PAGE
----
Backcountry Skiing Mountain Top's Paintball Biathlon draws a large crowd each year. Photo courtesy Mountain Top Inn.

Published on January 14th, 2013 | by Sarah Galbraith

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Kick, Glide, and Claim Your Prize | Stay Active This Winter With 10 Nordic and Backcountry Events

Skiers return from their trek around the summit of Camel’s Hump. Photo by Sarah Galbraith.

Whether you’re out there for fame and glory, to do your personal best, or to make new friends and have a good time, Nordic skiing is a great way to get outside in the winter. The scenery, fresh air, and shared experiences will be so rewarding. Nordic skiing is one of the best ways to enjoy our wintertime outdoor environs and an excellent way to get your heart rate up. Whether you’re a seasoned competitive athlete, new to Nordic skiing, or you just like being in the outdoors with friends-, there are some great Nordic events for you to check out this year.

Following is a list of Nordic events separated into two categories: competitive and noncompetitive. Many of these events support good causes, and all of them will introduce you to the wonderful fans, volunteers, friends, and families that make these events—and Nordic skiing—special.

Competitive

Feeling fast and fit? Why not put your skis to the snow and see how you stack up against your personal goals, and your peers? If you’re unsure whether you’re ready, try volunteering at one of these events and determine your readiness for next year.

Winter Trails Day
Jan. 12, 9 a.m.
Grafton Ponds Outdoor Center
Cost: Free
Info: graftonponds.com/events.html
Why ski it: The folks at Snowsports Industries of America know you are going to love snowshoeing and cross-country skiing once you try it. That’s why they have organized Winter Trails Day, a national chance for beginners to try a new winter sport. This day of free on-snow gear demos and instruction is geared for the complete beginner. Join the friendly staff at Grafton Ponds Outdoor Center or one of several other sites around the state or country. Stay tuned to the Grafton Ponds website for more details on this upcoming event.

TD Bank Eastern Cup Nordic Race
Jan. 12–13
The Mountaintop Inn & Resort; Chittenden, Vermont
Cost: $35 per race for NENSA members or $45 for nonmembers; $10 extra per race for late or day-of registrations; online registration can be linked to from the NENSA website and closes at 5 p.m. on Jan. 10.
Info: nensa.net (search “Eastern Cup Nordic”)
Why ski it: The TD Bank Eastern Cup Series features many of the country’s best cross-country skiers. But this series is not just for the elite: Athletes of all speeds can compete. The season opener for this series was heldat Craftsbury in December, and there will also be race weekends around the Northeast, including Trapp Family Lodge in Stowe February 2–3. See the event website for additional dates, times, and locations.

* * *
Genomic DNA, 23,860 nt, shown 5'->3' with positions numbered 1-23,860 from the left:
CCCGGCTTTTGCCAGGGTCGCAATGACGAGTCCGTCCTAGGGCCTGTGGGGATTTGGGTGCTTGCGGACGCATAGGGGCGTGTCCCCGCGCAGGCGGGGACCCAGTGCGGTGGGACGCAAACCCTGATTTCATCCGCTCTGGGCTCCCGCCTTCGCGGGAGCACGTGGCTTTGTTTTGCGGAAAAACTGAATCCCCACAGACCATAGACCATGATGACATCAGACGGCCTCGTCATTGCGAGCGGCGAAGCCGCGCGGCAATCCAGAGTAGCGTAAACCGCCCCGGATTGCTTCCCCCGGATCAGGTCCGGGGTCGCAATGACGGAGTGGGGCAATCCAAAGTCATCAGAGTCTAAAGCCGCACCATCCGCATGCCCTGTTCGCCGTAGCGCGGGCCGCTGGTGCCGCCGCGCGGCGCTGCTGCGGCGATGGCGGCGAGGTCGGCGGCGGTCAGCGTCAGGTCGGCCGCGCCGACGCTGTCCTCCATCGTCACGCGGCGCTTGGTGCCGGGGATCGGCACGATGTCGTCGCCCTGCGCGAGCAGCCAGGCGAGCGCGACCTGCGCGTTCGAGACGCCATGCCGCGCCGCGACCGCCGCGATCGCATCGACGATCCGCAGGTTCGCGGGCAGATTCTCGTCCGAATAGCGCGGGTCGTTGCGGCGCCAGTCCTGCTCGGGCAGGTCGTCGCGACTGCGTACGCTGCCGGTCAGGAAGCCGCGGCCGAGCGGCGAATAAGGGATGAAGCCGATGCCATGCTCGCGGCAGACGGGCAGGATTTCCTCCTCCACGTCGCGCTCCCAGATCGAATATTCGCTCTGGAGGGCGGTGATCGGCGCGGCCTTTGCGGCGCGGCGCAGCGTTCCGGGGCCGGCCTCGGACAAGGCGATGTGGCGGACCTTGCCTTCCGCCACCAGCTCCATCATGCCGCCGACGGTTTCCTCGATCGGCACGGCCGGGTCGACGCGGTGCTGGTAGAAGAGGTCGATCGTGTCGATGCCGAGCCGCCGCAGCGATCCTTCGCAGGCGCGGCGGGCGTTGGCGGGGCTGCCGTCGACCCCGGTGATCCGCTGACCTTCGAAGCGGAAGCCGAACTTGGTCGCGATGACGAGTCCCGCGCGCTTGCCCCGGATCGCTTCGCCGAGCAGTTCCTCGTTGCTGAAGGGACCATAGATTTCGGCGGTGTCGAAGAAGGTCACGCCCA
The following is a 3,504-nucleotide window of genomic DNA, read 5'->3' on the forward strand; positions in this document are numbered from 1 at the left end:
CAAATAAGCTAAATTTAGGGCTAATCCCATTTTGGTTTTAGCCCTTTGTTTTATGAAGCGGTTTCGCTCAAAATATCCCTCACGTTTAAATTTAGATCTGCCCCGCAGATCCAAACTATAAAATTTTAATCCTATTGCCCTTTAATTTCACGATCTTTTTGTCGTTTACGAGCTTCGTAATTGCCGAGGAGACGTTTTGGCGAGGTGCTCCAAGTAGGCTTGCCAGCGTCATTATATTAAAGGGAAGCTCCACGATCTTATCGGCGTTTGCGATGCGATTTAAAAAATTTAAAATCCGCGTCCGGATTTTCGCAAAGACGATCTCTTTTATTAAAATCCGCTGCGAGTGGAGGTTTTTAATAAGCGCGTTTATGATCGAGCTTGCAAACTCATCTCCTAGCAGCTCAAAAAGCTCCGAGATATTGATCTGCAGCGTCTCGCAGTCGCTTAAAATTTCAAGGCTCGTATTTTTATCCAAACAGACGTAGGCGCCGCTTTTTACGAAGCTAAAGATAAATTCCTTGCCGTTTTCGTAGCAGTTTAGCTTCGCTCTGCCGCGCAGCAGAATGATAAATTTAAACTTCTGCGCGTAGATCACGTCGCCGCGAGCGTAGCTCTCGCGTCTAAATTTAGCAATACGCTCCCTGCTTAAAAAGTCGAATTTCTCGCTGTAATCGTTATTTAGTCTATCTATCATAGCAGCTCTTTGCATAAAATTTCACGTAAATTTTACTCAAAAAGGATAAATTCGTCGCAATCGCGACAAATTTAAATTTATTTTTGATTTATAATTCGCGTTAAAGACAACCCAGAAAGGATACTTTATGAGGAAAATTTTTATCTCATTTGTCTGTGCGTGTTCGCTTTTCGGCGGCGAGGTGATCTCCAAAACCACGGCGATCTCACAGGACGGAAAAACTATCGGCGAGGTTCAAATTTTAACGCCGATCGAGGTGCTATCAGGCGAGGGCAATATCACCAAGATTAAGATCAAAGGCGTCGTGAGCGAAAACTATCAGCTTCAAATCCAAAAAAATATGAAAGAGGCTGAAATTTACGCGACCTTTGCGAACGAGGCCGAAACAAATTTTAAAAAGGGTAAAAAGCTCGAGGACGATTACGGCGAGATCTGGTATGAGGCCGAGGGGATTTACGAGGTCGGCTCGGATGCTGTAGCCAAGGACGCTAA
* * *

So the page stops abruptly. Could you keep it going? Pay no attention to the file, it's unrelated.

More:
Tour de Trapp 30K or 15K Freestyle Race
Jan. 19, 10 a.m.
Trapp Family Lodge; Stowe, Vermont
Cost: $30
Info: Register on active.com or that day
Why ski it: This race offers the options of one, two, or team relay. A post-race awards ceremony with complimentary beverages for the racers is held in the Trapp Family Lodge Brewery/Bakery.

Mountain Top’s Paintball Biathlon draws a large crowd each year. Photo courtesy Mountain Top Inn.

Annual Paintball Biahtlon for Bill Koch Youth Ski League members
Jan. 27, 8 a.m.
Mountain Top Inn & Resort, Chittenden, Vermont
Cost: TBD, check website
Info: mountaintopinn.com
Why ski it: Paintball biathlon combines the sports of Nordic skiing and target shooting with paintball markers. Unlike traditional biathlon, where competitors are penalized for missing the targets by skiing a penalty lap, skiers in paintball biathlon are rewarded with time deductions for each target they hit. Midway through each lap, the skiers visit the shooting range where identically sighted paintball guns await them to take their shots before skiing off for another lap. The adult and high school race will take place at a later date.

32nd Annual TD Bank Craftsbury Marathon
Feb. 2, 9/9:30 a.m.
Craftsbury Nordic Center; Craftsury Common, Vermont
Cost: $60 full distance; $30 half; register at skireg.com by Jan. 30.
Info: craftsbury.com/skiing/marathon/home.html
Why ski it: With more than 1,000 competitors of all ages, this is the largest Nordic ski event in the East. In 2013 the race will be a point-to-point format, with 25K and 50K options, starting at Highland Lodge in Greensboro and traveling on a thoroughly improved race course to Craftsbury Common via the Outdoor Center. Legendary feed stations litter the course. There will be a post-race meal, raffle drawings, and awards. Sponsored in part by Vermont Sports.